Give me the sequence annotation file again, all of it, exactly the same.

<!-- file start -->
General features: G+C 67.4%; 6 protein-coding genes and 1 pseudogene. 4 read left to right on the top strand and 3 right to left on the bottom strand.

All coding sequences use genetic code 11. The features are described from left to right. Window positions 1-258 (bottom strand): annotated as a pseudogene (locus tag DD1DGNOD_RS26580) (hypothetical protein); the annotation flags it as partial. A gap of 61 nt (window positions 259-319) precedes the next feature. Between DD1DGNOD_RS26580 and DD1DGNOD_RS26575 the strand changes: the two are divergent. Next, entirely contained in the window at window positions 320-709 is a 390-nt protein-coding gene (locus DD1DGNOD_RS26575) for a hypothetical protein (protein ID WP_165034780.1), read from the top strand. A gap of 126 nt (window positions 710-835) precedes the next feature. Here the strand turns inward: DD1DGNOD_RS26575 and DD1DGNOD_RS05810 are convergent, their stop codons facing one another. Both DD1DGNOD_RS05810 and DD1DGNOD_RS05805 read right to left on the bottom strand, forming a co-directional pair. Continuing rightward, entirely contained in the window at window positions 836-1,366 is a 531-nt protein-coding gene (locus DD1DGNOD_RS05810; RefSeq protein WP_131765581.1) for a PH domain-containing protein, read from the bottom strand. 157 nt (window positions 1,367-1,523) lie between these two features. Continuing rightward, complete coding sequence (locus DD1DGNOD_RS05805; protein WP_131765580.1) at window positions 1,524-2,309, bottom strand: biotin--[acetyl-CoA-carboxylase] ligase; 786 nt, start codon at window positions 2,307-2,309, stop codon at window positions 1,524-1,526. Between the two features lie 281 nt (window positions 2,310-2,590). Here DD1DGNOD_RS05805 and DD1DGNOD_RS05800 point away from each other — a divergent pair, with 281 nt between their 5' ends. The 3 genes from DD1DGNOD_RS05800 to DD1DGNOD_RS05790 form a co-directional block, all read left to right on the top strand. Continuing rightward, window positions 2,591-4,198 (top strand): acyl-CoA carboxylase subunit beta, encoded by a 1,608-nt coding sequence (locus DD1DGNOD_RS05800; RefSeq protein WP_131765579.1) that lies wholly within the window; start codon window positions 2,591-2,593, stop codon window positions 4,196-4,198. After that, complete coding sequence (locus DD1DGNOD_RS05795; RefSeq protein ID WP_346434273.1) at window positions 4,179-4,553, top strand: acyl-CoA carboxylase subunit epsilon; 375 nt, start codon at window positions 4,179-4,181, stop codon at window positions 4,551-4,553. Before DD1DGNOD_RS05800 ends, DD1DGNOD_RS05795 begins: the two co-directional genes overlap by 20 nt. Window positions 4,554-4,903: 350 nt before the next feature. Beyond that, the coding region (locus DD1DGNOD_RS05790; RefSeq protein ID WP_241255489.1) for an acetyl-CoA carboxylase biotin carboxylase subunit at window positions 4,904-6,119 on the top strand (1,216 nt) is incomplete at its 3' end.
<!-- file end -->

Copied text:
General features: G+C 67.4%; 6 protein-coding genes and 1 pseudogene. 4 read left to right on the top strand and 3 right to left on the bottom strand.

All coding sequences use genetic code 11. The features are described from left to right. Window positions 1-258 (bottom strand): annotated as a pseudogene (locus tag DD1DGNOD_RS26580) (hypothetical protein); the annotation flags it as partial. A gap of 61 nt (window positions 259-319) precedes the next feature. Between DD1DGNOD_RS26580 and DD1DGNOD_RS26575 the strand changes: the two are divergent. Next, entirely contained in the window at window positions 320-709 is a 390-nt protein-coding gene (locus DD1DGNOD_RS26575) for a hypothetical protein (protein ID WP_165034780.1), read from the top strand. A gap of 126 nt (window positions 710-835) precedes the next feature. Here the strand turns inward: DD1DGNOD_RS26575 and DD1DGNOD_RS05810 are convergent, their stop codons facing one another. Both DD1DGNOD_RS05810 and DD1DGNOD_RS05805 read right to left on the bottom strand, forming a co-directional pair. Continuing rightward, entirely contained in the window at window positions 836-1,366 is a 531-nt protein-coding gene (locus DD1DGNOD_RS05810; RefSeq protein WP_131765581.1) for a PH domain-containing protein, read from the bottom strand. 157 nt (window positions 1,367-1,523) lie between these two features. Continuing rightward, complete coding sequence (locus DD1DGNOD_RS05805; protein WP_131765580.1) at window positions 1,524-2,309, bottom strand: biotin--[acetyl-CoA-carboxylase] ligase; 786 nt, start codon at window positions 2,307-2,309, stop codon at window positions 1,524-1,526. Between the two features lie 281 nt (window positions 2,310-2,590). Here DD1DGNOD_RS05805 and DD1DGNOD_RS05800 point away from each other — a divergent pair, with 281 nt between their 5' ends. The 3 genes from DD1DGNOD_RS05800 to DD1DGNOD_RS05790 form a co-directional block, all read left to right on the top strand. Continuing rightward, window positions 2,591-4,198 (top strand): acyl-CoA carboxylase subunit beta, encoded by a 1,608-nt coding sequence (locus DD1DGNOD_RS05800; RefSeq protein WP_131765579.1) that lies wholly within the window; start codon window positions 2,591-2,593, stop codon window positions 4,196-4,198. After that, complete coding sequence (locus DD1DGNOD_RS05795; RefSeq protein ID WP_346434273.1) at window positions 4,179-4,553, top strand: acyl-CoA carboxylase subunit epsilon; 375 nt, start codon at window positions 4,179-4,181, stop codon at window positions 4,551-4,553. Before DD1DGNOD_RS05800 ends, DD1DGNOD_RS05795 begins: the two co-directional genes overlap by 20 nt. Window positions 4,554-4,903: 350 nt before the next feature. Beyond that, the coding region (locus DD1DGNOD_RS05790; RefSeq protein ID WP_241255489.1) for an acetyl-CoA carboxylase biotin carboxylase subunit at window positions 4,904-6,119 on the top strand (1,216 nt) is incomplete at its 3' end.